Happy Sunday, Everyone!
I woke up to a big surprise--my Skittles "Freebie" was featured in the TpT newsletter! It has already had over 6,000 hits today! Crazy!
Today I want to share an activity that I did last week that I feel was a great review of equivalent fractions AND a great opportunity for students to practice their problem solving and their mathematical language.
Here's what we did!
First, I prepared six "posters" with a common fraction on each (If you need a different number of groups, just make a different number of posters . . . I wanted 3 or 4 students per group). I made a 1/2 sheet direction sheet for each and placed them around the room.
I reviewed the directions with my students and made sure everyone was clear. In a nutshell . . .
- They would get about 4 minutes per rotation.
- They needed to write 3 equivalent fractions on their poster ("examples") and one COUNTERexample. As a team, they needed to decide how to create a counter example they felt might "trick" the next group.
- After their 4 minutes (or so--I watched the groups and moved them when it seemed like they were all ready to go), I rotated them to the next poster.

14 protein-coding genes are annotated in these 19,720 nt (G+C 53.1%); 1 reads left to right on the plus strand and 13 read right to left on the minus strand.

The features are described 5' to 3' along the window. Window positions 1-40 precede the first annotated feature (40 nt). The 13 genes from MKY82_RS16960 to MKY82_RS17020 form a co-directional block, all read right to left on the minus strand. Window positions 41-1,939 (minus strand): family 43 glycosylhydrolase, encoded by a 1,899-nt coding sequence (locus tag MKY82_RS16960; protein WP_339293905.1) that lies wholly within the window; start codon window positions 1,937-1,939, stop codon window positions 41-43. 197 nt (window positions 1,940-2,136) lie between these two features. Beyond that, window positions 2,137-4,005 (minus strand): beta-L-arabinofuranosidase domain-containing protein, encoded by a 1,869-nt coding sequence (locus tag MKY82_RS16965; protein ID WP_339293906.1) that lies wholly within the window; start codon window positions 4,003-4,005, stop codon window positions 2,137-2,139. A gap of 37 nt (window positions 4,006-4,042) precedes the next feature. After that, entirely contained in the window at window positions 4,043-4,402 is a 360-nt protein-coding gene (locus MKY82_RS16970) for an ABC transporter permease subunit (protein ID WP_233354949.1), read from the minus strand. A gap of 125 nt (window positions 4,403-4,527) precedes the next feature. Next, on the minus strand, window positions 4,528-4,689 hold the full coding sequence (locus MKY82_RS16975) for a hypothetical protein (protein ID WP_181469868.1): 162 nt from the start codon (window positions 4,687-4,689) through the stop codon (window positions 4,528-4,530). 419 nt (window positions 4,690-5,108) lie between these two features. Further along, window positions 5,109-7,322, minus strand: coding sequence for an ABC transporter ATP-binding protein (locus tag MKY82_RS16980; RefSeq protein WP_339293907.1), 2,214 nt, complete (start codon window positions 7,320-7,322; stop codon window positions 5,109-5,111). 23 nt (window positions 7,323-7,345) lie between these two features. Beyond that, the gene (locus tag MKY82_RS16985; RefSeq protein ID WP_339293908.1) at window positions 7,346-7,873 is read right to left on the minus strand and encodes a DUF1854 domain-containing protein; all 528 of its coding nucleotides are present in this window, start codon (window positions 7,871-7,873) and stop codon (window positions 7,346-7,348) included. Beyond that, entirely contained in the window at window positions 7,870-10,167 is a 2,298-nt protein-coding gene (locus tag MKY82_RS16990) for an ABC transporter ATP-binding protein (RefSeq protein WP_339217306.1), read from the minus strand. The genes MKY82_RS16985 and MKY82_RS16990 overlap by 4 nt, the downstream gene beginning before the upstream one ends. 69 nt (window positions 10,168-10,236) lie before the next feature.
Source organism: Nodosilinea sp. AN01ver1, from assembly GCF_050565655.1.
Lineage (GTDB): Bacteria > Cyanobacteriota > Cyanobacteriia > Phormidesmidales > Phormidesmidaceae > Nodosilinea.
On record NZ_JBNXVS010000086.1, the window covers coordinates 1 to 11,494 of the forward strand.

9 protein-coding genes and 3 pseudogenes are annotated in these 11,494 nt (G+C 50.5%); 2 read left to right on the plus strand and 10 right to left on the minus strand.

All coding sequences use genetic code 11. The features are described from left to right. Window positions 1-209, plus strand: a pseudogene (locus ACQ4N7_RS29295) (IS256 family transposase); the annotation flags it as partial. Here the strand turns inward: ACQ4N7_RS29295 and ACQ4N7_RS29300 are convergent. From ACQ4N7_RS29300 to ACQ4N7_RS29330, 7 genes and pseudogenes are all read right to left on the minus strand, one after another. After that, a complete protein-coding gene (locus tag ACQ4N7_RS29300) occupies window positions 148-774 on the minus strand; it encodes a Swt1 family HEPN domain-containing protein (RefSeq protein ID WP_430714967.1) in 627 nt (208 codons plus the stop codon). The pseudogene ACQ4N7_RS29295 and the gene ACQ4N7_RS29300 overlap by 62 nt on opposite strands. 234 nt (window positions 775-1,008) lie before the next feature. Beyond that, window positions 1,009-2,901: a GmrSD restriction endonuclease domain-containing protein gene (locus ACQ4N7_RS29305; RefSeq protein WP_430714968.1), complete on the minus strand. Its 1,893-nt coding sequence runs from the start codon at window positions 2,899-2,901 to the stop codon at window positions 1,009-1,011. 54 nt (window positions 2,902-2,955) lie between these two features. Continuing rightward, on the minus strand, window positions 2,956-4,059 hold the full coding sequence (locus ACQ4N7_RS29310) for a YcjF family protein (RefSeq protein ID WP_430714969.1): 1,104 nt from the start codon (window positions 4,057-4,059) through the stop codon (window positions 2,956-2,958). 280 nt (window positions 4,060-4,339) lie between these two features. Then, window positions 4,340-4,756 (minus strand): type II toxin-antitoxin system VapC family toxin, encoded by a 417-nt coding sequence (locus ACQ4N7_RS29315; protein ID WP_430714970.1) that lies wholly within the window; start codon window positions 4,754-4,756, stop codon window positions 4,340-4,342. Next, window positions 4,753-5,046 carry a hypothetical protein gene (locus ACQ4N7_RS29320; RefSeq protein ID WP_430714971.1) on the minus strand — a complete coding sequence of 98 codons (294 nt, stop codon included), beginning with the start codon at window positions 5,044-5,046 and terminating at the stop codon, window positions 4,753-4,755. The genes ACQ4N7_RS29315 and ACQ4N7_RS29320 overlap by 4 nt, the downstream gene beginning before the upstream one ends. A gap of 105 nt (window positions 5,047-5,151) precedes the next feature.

- When students get to their next rotation, they need to hunt and find the counterexample and neatly "X" it off. They then need to work together to find three NEW equivalent fractions and one new counterexample. . . no repeats allowed!
- After 4 minutes, we rotated again and repeated the process.
The students worked REALLY well together . . . did lots of pointing, used lots of scratch paper, and got super excited about finding counterexamples they thought would fool their classmates. Overheard . . .
"If we make the numerator and denominator only one off from the original, it might fool them!"
"I think the last group made a mistake with this one--I can prove it!"
"This one can't be equivalent to 3/4 because it isn't even close to 1/2!"
As you can see, students had to really apply the understanding they have been building over the last few days . . . and I think it paid off. When I gave them a more "traditional" exit slip the next day, only two students didn't show excellent understanding of the concept!
When we were finished, I put them together and hung them up on our fractions board . . .
Later that day I noticed students stopping by to check it out and to see what other fractions students wrote down. I think this activity could have lots of other applications in math!
Thanks for stopping by--and have a great Sunday!